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Calendar of Events: October 2018

Experience Modern architecture. Take a tour, view an exhibition, attend a lecture or otherwise connect with people equally captivated by the history and future of this period. Our online calendar highlights events related to Modern architecture in New York, New Jersey and Connecticut, and occasionally further a field, presented by a wide-ranging roster of organizations.



Beyond Bricks and Mortar: Rethinking Sites of Cultural History

Traditionally, preservation has focused mainly on architectural merit, but recently attention has been drawn to sites that have cultural relevance, which are often invisible to passers-by and left unprotected. Advocates across New York City are working to raise awareness of a diverse array of cultural sites, from the Bowery to Arthur Avenue, Tin Pan Alley to Yorkville, and Walt Whitman’s house in Brooklyn to a recently discovered African burial ground in Queens. Furthering the momentum, the Historic Districts Council, the New York Preservation Archive Project, and the NYC LGBT Historic Sites Project will host a day-long conference, uniting preservationists with historians, artists, planners, place-makers, and more for a discussion on how best to protect and celebrate cultural landmarks. More

Stonewall Inn, Greenwich Village, NY, 1969. Photo Diana Davies/NYPL, Wiki Commons


Greenwich Village Modern

Although Greenwich Village boasts the city’s largest concentration of early residential architecture with many fine examples of Federal, Greek Revival, and Italianate houses, it is also home to important Modern and contemporary architecture. New York’s first building in the International Style, designed by Joseph Urban in 1931 for the New School for Social Research, is located there, along with the three elegant concrete towers of University Village (1967), designed by James Ingo Freed of I.M. Pei and Associates. Phillip Johnson realized four major projects for NYU in the early 1970s. More recently, sizable institutional works have been completed by internationally-prominent architects, including Roche Dinkeloo, SOM, and Kohn Pedersen Fox. More

University Village, with Picasso's "Portrait of Sylvette," I.M. Pei & Associates, 1964–1967 © Jake Rajs 2010


The Glass House Presents: Steven Heller and Greg D’Onofrio on Mid-Century Graphic Design

Modernism transformed American graphic design in the mid-20th century and established a visual language that still carries tremendous authority. The Moderns: Midcentury American Graphic Design by Steven Heller and Greg D’Onofrio (2017) is the first comprehensive survey of this phenomenon that shaped our visual environment, presenting the work and lives of 63 graphic designers. More



Historic Districts Council’s Preservation School: NYC Architectural Styles - 53rd & Modern

New York City contains a wealth of historic architecture in a vast array of typologies and styles spanning centuries. While previous iterations of the HDC’s Preservation School styles course have focused on rowhouses, this season’s course will focus on Modernism, explored through the lens of one particularly rich thoroughfare: 53rd Street, river to river. More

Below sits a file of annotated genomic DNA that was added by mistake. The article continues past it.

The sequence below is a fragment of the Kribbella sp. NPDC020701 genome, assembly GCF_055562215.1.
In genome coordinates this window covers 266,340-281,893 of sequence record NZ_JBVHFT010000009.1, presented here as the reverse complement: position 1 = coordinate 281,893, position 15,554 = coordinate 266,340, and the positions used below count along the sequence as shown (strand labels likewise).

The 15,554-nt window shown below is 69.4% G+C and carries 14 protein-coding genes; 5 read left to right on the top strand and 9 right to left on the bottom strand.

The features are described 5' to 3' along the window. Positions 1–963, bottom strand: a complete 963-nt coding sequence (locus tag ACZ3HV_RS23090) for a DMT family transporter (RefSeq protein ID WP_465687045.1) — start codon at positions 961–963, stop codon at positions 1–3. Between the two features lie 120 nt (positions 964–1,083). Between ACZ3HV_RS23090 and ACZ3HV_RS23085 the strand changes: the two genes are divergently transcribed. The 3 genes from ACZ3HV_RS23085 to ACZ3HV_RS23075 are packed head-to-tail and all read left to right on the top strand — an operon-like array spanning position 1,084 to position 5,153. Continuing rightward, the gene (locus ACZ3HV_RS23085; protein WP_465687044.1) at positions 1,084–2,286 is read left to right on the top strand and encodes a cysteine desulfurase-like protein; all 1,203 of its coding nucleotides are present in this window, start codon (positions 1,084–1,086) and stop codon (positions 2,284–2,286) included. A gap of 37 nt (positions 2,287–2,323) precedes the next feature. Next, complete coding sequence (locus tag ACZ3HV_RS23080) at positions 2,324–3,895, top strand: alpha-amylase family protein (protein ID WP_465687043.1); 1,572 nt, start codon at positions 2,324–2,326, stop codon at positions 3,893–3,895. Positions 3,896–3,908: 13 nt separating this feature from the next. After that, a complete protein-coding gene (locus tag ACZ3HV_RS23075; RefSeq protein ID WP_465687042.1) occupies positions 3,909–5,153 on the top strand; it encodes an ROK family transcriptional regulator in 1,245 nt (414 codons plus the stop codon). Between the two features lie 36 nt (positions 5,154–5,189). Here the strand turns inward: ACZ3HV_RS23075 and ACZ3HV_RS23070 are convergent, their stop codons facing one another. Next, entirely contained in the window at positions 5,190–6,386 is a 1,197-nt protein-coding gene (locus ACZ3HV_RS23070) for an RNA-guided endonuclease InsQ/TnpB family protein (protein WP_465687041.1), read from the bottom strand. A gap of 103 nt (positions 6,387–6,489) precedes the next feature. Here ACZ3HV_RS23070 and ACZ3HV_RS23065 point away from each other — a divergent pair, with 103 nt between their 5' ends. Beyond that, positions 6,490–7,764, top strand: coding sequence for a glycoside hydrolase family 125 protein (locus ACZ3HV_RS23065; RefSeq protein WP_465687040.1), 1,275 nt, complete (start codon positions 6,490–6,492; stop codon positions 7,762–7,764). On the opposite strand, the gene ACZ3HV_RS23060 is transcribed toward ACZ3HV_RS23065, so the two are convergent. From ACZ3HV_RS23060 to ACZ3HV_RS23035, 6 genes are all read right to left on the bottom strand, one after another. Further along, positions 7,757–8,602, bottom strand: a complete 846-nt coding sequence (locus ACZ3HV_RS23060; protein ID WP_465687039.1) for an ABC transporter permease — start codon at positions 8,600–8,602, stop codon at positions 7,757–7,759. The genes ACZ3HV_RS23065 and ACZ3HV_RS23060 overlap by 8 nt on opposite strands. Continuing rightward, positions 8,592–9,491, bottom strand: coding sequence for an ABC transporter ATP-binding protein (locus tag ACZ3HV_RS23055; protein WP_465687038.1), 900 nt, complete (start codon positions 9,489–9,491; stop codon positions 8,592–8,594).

LocalFilm Screening

SuperDesign: Italian Radical Design 1965-1975

The documentary film, SuperDesign: Italian Radical Design 1965-75, traces the history and legacy of 19 of the major architects, designers, and collectors associated with the movement. Coalescing in the 1960s as a response to the tumultuous political climate, More


LocalTour Day

DOCOMOMO US Tour Day 2018

Tour Day 2018 is Saturday October 13. Now in its twelfth year, Tour Day raises awareness of and appreciation for buildings, interiors, and landscapes designed in the U.S. during the mid-20th century. Organizations and individuals are invited to take stock of the significant 20th-century built design in their region and celebrate that work by organizing a tour or open house. More


DOCOMOMO NY/TRI2018 Tour Day event

Midtown Moderns POPS!

Visit a variety of Privately Owned Public Spaces in Midtown Manhattan—both exterior and interior, some famous and others less familiar, dating from the 1950s to the present. Learn how some of these were voluntarily created, inspiring revisions to the NYC Zoning Resolution which encouraged the creation of more such spaces—ultimately leading to further revisions intended to generate other types of public spaces. More

Paley Park, E. 53rd Street, Manhattan, Zion Breen Richardson Associates, 1967. Photo: John Arbuckle

LocalFilm Festival

New York Architecture & Design Film Festival

The Architecture & Design Film Festival (ADFF), now in its 10th year, celebrates the unique creative spirit that drives architecture and design. With a curated selection of films, events and panel discussions, ADFF creates an opportunity to entertain, engage and educate people about architecture and design. With well-attended screenings, legendary panelists, vibrant discussions and events, it has grown to be the nation’s largest film festival devoted to the subject. More



The Glass House Presents: Architecture in Yugoslavia 1948–1980

MoMA’s latest exhibition, Toward a Concrete Utopia: Architecture in Yugoslavia 1948–1980, is the first major U.S. exhibition to study the remarkable body of work that sparked international interest during the 45 years of the country’s existence. Curators Vladimir Kulić and Martino Stierli will hold a conversation about the exhibition as part of the Glass House Presents series. More

Stojan Maksimović, Sava Center, 1979, Belgrade, Serbia. View of conference room. Photo: Valentin Jeck, commissioned by The Museum of Modern Art, New York, 2016.

Further AfieldReception

Reception at Penn Archives Honoring Harriet Pattison